Obstacles that slow you down are less about reducing inertia and more about making your turn take as long as possible. You won’t be rolling down the same course, but make no mistake: each battle is primarily a race. Whoever can get to his or her opponent’s gate the fastest is usually the player who will come out on top. Hitting the gate faster does more damage, while getting to the bottom faster means you’ll be able to start your next turn earlier and hopefully land more hits than your opponent.

So those are the game’s Marble Madness and tower defense aspects. As for the Monty Python part, this whole game has the art style of a Monty Python’s Flying Circus cartoon. The single-player campaign starts in mythical ancient Greece, where Sysiphus decides he’s spent enough time pushing that boulder up that mountain and decides it would be better used for crushing people. From there he travels through the Dark Ages, the Renaissance, and beyond, crushing historical figures beneath his boulder all the while. Characters like Giovanni de’Medici and Agamemnon look as though they were cut directly out of famous paintings. This game is probably the last thing Albrecht Dürer’s brain showed him the moment before he died. The style brings with it a number of humourous between-level cutscenes. Some are movie references, while others are hilarious in their own right. The tone and style of this game is very unique and helps it feel like more than simply Katamari Damacy of War.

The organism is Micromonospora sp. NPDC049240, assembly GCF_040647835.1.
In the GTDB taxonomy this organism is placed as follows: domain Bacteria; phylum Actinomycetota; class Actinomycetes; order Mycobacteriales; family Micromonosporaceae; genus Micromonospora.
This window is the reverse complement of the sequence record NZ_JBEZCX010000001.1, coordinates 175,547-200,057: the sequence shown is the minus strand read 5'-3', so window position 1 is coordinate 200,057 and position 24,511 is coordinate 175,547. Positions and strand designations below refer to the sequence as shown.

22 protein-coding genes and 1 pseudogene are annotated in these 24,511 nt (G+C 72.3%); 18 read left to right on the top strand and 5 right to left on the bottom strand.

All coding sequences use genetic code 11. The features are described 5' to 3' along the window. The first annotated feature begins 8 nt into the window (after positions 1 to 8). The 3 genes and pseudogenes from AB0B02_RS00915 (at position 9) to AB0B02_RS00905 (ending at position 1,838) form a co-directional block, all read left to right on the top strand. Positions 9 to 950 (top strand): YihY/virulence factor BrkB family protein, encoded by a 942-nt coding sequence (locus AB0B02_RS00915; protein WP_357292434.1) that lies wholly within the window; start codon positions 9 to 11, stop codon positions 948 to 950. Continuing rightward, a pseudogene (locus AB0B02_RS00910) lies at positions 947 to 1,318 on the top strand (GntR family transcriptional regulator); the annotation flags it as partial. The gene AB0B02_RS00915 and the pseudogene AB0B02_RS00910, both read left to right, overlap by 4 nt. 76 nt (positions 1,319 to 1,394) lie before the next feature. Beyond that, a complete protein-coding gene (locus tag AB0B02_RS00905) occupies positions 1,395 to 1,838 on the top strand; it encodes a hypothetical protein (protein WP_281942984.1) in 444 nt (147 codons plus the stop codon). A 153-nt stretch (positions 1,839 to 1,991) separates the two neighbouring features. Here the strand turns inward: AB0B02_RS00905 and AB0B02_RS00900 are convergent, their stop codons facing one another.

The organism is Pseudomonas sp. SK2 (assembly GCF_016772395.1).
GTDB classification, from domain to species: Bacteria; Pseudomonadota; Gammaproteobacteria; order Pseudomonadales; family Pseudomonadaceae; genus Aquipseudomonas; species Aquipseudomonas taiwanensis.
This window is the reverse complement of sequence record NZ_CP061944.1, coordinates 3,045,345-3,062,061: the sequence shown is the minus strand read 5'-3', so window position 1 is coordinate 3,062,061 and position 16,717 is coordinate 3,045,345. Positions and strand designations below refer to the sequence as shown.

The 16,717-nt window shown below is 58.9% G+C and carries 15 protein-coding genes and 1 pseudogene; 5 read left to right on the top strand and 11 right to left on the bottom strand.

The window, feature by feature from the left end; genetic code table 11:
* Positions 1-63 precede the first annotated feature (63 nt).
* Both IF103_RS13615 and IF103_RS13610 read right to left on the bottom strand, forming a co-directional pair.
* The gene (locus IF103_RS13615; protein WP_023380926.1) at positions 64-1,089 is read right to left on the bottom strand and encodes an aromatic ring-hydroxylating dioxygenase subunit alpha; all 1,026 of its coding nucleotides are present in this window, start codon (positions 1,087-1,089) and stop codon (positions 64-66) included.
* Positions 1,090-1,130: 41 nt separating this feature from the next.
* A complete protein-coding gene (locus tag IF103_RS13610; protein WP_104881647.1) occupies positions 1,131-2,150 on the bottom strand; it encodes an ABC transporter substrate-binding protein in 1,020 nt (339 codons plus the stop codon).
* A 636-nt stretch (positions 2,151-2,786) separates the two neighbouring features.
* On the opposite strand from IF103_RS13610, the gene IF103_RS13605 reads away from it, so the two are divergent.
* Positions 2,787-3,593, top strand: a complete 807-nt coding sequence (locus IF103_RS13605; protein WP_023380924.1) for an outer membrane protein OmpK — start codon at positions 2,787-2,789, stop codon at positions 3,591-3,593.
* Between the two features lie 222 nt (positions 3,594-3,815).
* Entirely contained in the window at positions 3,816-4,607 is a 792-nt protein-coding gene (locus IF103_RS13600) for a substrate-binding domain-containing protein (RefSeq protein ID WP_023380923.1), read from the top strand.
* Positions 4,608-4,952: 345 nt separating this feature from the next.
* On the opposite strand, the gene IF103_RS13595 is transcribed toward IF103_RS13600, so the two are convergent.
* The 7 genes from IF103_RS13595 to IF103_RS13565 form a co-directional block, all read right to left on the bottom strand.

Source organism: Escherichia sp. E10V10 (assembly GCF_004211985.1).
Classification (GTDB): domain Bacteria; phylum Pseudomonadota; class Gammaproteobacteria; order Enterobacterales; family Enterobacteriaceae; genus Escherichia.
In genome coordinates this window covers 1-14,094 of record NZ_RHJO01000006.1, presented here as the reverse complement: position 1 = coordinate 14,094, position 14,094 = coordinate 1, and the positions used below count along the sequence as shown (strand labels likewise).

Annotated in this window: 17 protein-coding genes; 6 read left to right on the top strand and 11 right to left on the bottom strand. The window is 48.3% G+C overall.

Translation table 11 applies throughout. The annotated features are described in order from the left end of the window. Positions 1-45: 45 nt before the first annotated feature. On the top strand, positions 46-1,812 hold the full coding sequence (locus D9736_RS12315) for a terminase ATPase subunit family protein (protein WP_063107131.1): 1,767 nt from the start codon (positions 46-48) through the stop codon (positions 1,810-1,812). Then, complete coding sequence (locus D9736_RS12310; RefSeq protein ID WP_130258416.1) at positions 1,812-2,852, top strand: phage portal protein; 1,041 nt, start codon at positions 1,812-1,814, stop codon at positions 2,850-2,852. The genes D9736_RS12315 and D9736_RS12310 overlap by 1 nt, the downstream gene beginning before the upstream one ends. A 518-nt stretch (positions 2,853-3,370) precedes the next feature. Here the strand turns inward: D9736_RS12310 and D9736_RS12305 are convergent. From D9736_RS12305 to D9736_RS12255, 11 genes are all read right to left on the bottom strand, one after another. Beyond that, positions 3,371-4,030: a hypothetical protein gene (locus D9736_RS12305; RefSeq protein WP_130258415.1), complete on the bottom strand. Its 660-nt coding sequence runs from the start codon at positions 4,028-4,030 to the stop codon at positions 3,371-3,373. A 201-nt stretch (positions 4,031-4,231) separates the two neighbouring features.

Rock of Ages asset

The general style changes as you make your way through history. Early Greek characters and levels look like a painting you might find on an ancient Greek urn, with lots of dark browns and faded yellows. Later levels are more colourful and detailed, lighter or darker, reflecting popular styles of art at the time. You may want to keep playing just to see what future levels and characters look like. Unfortunately the difficulty curve doesn’t progress as smoothly as the art ever-changing art styles. A level may seem to be significantly less difficult than previous ones, or more difficult than the level immediately following it. The AI simply seems to have more or less trouble with certain parts of specific courses than others.